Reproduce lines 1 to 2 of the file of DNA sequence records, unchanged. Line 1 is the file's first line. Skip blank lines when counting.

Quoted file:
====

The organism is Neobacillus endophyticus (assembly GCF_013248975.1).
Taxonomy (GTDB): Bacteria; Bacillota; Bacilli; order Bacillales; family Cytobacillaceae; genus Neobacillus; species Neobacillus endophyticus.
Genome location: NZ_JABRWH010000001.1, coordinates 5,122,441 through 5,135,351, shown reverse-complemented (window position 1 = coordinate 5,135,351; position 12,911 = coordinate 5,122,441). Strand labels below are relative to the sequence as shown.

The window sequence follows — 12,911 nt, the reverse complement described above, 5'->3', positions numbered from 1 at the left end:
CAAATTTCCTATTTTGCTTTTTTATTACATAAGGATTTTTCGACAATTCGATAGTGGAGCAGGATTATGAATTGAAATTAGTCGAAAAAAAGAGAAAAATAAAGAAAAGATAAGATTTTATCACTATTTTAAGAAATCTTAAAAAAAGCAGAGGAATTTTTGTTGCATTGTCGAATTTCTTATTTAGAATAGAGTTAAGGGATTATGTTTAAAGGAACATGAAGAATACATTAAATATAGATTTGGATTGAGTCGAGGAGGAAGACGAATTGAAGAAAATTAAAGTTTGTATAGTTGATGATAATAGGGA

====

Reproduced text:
The organism is Neobacillus endophyticus (assembly GCF_013248975.1).
Taxonomy (GTDB): Bacteria; Bacillota; Bacilli; order Bacillales; family Cytobacillaceae; genus Neobacillus; species Neobacillus endophyticus.